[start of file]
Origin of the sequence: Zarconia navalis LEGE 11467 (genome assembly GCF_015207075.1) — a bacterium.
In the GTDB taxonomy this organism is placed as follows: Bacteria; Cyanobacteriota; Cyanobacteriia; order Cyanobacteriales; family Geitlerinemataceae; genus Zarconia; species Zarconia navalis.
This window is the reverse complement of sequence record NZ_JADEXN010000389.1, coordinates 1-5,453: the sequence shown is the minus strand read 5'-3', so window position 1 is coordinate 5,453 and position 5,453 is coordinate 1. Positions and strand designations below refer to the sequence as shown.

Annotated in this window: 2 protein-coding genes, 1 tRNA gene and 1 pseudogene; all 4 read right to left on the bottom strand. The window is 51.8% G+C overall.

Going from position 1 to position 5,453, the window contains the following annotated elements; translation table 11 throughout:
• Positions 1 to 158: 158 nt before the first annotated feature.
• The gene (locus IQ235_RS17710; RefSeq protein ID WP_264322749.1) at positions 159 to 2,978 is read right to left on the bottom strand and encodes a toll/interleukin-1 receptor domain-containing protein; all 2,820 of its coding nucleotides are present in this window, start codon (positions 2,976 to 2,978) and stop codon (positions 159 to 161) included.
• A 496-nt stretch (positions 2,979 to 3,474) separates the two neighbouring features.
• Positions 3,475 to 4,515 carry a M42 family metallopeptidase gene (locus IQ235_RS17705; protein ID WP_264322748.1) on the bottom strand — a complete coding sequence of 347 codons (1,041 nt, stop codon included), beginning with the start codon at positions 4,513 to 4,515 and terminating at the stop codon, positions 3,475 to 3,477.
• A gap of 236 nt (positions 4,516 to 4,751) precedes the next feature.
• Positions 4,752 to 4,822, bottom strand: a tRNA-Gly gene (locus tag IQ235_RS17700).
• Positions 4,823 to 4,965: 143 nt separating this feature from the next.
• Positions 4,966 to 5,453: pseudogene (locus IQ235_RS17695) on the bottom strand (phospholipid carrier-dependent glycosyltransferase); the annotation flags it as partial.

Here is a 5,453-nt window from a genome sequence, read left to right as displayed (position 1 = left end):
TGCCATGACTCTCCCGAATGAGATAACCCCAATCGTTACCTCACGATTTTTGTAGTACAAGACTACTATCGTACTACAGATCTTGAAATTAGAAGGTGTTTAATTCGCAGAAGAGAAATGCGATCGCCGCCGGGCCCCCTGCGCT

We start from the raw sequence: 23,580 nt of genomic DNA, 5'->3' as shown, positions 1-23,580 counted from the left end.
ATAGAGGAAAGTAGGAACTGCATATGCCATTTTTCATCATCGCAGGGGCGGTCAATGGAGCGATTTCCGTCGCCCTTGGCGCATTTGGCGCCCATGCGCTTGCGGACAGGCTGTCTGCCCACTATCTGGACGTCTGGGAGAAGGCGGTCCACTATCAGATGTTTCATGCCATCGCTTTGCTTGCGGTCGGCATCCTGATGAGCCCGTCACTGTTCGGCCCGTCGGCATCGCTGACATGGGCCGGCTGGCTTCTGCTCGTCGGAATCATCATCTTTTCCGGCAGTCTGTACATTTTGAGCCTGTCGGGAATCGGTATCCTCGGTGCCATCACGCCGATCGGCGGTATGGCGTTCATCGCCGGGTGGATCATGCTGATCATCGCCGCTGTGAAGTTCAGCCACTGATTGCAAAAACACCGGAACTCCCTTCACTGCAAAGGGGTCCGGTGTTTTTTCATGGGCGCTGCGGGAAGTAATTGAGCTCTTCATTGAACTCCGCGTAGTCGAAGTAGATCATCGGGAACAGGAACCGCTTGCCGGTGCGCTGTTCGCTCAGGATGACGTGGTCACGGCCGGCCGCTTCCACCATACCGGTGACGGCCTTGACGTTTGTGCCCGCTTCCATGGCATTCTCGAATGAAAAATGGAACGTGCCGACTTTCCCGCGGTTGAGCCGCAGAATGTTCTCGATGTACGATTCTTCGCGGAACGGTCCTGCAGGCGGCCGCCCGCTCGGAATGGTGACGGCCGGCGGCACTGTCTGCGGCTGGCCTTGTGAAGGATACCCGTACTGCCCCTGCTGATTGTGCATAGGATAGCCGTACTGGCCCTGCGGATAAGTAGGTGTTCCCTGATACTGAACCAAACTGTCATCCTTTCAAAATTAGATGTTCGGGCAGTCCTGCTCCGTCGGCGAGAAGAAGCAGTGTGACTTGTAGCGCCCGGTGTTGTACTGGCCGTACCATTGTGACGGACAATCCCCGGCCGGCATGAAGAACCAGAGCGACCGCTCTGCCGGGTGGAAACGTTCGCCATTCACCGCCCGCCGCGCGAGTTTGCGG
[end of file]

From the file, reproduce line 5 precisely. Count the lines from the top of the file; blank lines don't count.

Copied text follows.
Going from position 1 to position 5,453, the window contains the following annotated elements; translation table 11 throughout: